The power output is very different from that of a Bentley V8 or V12 – where the Continental delivers a huge boost of torque at low revs, the Ferrari V8 offers a real incentive to run the car in a very low-turbo fashion. It is also a deliberate choice of Ferrari engineers. The torque curve is cropped on the first six gears to provide more linear power. Extra torque isn’t needed in these early gears either – in wet and torrential weather during our time with the car, just over half of the throttle applications in second and third gear would light up the rear axle.
This is in Sport mode, where the car’s stability control system allows a reasonable amount of slip. Now, however, the F1-style manettino switch on the steering wheel offers a fifth mode: Race. Here, Ferrari has equipped the Portofino with the latest version of its Slide Slip Control.
By using the various on-board stability control systems, SSC allows the driver to play quite freely with the balance of the car. The system will make all slides as natural – yet predictable – as possible, but there is also a safety net to help you out. He inspires a lot of confidence.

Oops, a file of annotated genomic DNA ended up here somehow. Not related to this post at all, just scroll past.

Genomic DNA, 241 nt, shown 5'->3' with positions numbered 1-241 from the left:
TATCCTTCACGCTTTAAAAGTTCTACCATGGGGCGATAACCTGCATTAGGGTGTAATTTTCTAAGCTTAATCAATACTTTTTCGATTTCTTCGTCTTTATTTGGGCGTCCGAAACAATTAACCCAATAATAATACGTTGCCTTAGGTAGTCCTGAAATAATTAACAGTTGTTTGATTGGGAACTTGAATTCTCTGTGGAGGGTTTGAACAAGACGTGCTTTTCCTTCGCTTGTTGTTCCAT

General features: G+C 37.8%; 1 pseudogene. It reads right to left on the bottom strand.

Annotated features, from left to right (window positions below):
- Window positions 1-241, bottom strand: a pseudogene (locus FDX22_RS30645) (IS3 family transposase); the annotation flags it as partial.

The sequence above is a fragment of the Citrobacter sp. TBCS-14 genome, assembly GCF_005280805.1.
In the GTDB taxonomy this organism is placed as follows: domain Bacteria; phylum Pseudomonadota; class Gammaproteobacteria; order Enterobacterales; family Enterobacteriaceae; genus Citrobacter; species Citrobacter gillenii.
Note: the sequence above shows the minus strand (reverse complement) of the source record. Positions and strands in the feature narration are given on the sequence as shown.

Prices for the Portofino M start from £ 175,345, but that’s long before we dive into the wonderful but alarming world of the Ferrari options list. Carbon fiber dashboard inserts add £ 2,496 to that total price, while a panoramic camera – a useful feature, but hardly reserved for ultra-luxury vehicles – costs £ 3,456. It won’t be a stretch to assume that most Portofino Ms you’ll see on the road will cost well over £ 200,000.
Are there any drawbacks then? Well, strictly speaking, the Portofino has rear seats, but they’re not suited for human use – maybe baggage on the fly. The infotainment system is also a bit clunky, with those new heated seats buried in submenus, while load times and on-screen graphics are starting to show their age.
Those little baffles aside, it’s a round brilliant. The same can be said for the alternatives, so with no wrong answer at this price point, the choice will depend on your personal preferences.
If you need unparalleled long-distance comfort and a luxurious interior, then the Continental GT could be the car for you. If a retractable roof isn’t a priority and a slightly sharper drive matters, then get a Ferrari Roma. However, thanks to its modifications and updates, the Portofino M covers a lot of basics.
|Model:||Ferrari Portofino M|
|Engine:||3.9-liter twin-turbo petrol V8|
|Power:||612 hp / 760 Nm|
|Transmission:||Eight-speed automatic transmission, rear-wheel drive|
|0-62 mph:||3.5 seconds|
|Top speed:||199 mph +|
|Economy / CO2:||28.5mpg / 224g / km|